Throughout my years of running my faith has really grown and strengthened in the past four years of my career. I have met and been inspired by runners and coaches who share the same passion for running and God as I do. It has truly been a wonderful gift from God to have met so many inspiring runners, who also feel Gods presence in their life. These past four years I have prayed that I do everything on and off the track in His glory and honor. I am sure people always think of me as an odd runner because I like to make friends with different runners wherever I go. Usually runners think they have to stay away from their competition, because of the threat of racing one another. However, I have always been the kind of runner to go up and say “Hi” to my competitors and never have felt the pressure to partake to any before race rituals. I always tell people around me to just pray and to know that in the end everything is going to be okay. I feel like when I am out there the Lord is working within me and that no matter how the results stack up he will always be with me.
At track and cross country meets people always ask me if I’m nervous for my upcoming race and I reply with a simple “No”. I believe that’s because I know that no matter what direction things go God is with me every step I take and that eventually everything will fall into place. As soon as I start to feel my nerves coming on I recite the verse from Timothy 1:7 to myself, “God did not give us a spirit that makes us afraid. He gave us a spirit of power and love and self-control.” Every time I toe that line during a track or cross country meet I know that I am not alone. My God is known for working miracles and he decides the outcome no matter the event. I hope that his work through me helps reveal his glory to all those around me.
To many people, I have become known as the happy runner and they always ask me why I’m so happy? How else can you be, when the Lord has given you so much joy? I choose to share my faith through my running in such a joyful emotion. That’s not to say I haven’t had difficult times with running. Most runners out there know that running becomes your identity. All competitive runners identify others with certain times you have hit in particular instances within your career. When you are not up to par with your normal times, it can make you question a lot of things within your running. The path becomes such an emotional roller-coaster with many high and low points. For instance, 2011 was such a great year for me, an indoor national title in the 5k, 3 all American honors followed by two outdoor titles and a cross country national title this past year. When getting ready for indoor track, I set some big goals for myself. Halfway through my indoor season I hit the lowest point of my collegiate career. It put me in such a dark place. Running was just not going well at all and my failures on the track started to affect my joyous personality. However, without even realizing it, while heading to conference, I seemed to have gotten my spark of joy back.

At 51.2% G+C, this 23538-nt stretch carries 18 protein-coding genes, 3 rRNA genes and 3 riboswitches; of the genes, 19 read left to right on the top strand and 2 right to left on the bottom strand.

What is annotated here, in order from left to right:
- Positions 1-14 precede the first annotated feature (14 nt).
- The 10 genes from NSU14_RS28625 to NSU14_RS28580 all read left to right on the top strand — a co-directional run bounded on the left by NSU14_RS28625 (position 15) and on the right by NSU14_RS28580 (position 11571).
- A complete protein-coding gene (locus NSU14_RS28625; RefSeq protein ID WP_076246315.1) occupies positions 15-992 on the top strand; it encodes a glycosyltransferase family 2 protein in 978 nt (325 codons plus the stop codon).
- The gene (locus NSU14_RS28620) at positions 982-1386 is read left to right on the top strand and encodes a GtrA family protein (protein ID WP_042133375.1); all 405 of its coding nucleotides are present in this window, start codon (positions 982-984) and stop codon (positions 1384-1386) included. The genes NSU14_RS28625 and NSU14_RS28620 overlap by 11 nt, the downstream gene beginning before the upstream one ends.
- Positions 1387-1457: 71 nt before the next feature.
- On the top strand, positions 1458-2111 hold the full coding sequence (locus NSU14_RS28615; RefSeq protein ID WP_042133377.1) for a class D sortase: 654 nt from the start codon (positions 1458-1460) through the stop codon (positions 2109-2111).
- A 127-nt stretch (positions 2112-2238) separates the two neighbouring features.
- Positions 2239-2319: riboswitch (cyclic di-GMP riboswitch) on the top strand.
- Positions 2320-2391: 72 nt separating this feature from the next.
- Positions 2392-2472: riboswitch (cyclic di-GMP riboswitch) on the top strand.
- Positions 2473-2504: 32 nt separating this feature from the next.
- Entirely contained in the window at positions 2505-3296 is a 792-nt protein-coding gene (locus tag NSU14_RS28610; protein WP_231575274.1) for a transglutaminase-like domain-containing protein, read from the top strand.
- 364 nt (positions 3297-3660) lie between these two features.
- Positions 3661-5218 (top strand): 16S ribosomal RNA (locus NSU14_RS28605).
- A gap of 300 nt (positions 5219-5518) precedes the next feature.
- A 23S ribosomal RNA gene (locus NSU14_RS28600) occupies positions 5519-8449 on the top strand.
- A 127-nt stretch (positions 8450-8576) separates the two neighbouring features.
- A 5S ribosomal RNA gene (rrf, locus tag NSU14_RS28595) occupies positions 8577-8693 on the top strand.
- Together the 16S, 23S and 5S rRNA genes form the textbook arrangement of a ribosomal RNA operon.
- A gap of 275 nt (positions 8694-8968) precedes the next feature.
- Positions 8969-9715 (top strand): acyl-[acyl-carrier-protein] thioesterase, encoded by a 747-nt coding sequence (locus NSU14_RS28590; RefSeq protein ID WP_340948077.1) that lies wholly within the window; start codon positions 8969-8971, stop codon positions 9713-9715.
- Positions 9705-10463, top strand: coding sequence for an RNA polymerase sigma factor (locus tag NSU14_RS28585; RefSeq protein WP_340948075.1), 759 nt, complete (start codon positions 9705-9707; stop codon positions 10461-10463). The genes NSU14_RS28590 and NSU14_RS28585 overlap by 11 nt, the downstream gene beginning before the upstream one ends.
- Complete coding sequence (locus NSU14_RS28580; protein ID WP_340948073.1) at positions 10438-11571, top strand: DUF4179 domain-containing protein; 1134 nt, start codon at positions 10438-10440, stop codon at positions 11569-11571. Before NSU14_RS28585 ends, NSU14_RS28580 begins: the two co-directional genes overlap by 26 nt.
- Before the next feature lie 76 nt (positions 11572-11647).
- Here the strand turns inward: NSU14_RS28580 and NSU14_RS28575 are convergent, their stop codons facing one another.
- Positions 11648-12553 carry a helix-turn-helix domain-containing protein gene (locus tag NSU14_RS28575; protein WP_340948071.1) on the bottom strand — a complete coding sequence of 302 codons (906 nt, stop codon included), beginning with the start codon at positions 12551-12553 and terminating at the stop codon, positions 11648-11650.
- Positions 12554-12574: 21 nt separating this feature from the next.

As we headed to indoor nationals during the beginning of March, I felt like my confidence and love for racing was restored. I won the prelims of the 5k on Thursday afternoon and everything seemed on pace for the finals on Saturday. As I woke up and got ready Saturday morning everything that could go wrong went wrong, but I brushed it off and acted like nothing was wrong. That day as my mile final got under way an awful feeling started to come over me and everything began to fall apart with only 800m of the race remaining. While experiencing so much pain in the race, I thought about all of the disappointments I brought upon my teammates and coaches who had helped me get this far. That is when I began to feel hopeless and finished a disappointing 7th place. After the mile I tried to put everything behind me and focus on the 5k later that afternoon. Little did I know the 5k would also prove to have an awful ending.
This is the point where I sit back and look at running as a wave and in that wave there are high and low points. No matter what point the wave has reached, you have got to learn to ride it. During my low points, I have learned that the best way to deal with it is to turn to the faith others have in me and that can help strengthen my own faith. For some reason anytime I am experiencing such low points I feel like I need some sort of sign to keep on going. When this occurs the bible verse Philippians 1:6 comes to mind, “being confident of this, that he who began a good work in you will carry it on to completion until the day of Christ Jesus.” This verse helps insure me of God’s presence and my faith is strengthening not only just running but in all aspects of my life. I feel like this because of my trust in God and I know that there is no situation I cannot handle when I’m with Him. I rely on his strength to help push through because through Him all things are possible. I am so overjoyed and happy that He has chosen me to share His name with others around through my running so that many other runners can get to know Him and be saved. I am so thankful for the gift of running, but more importantly for the unbroken faith that God has given me.
A season like this is hard for many runners to come back from. However, for me I feel like this is not the case. I feel like God has given me so many people that encourage me and believe in me even on the days I give up on myself. He has given me faith that has helped me persevere through his word and all the caring people He has put in my life. I feel that He will continue to strengthen my faith in Him and help me to stay hopeful in the plans He has for my running and life. I pray that I continue my life in taking every step with Him.